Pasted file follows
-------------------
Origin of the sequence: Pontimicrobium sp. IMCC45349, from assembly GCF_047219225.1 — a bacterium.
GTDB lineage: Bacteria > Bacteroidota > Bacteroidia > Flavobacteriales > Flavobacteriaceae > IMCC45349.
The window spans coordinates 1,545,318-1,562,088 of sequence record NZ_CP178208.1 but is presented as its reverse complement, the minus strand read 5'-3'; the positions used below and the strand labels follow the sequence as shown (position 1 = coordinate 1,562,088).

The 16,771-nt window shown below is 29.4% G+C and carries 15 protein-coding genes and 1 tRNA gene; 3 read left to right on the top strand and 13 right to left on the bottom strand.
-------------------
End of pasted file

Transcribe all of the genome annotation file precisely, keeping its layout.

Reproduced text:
Origin of the sequence: Pontimicrobium sp. IMCC45349, from assembly GCF_047219225.1 — a bacterium.
GTDB lineage: Bacteria > Bacteroidota > Bacteroidia > Flavobacteriales > Flavobacteriaceae > IMCC45349.
The window spans coordinates 1,545,318-1,562,088 of sequence record NZ_CP178208.1 but is presented as its reverse complement, the minus strand read 5'-3'; the positions used below and the strand labels follow the sequence as shown (position 1 = coordinate 1,562,088).

The 16,771-nt window shown below is 29.4% G+C and carries 15 protein-coding genes and 1 tRNA gene; 3 read left to right on the top strand and 13 right to left on the bottom strand.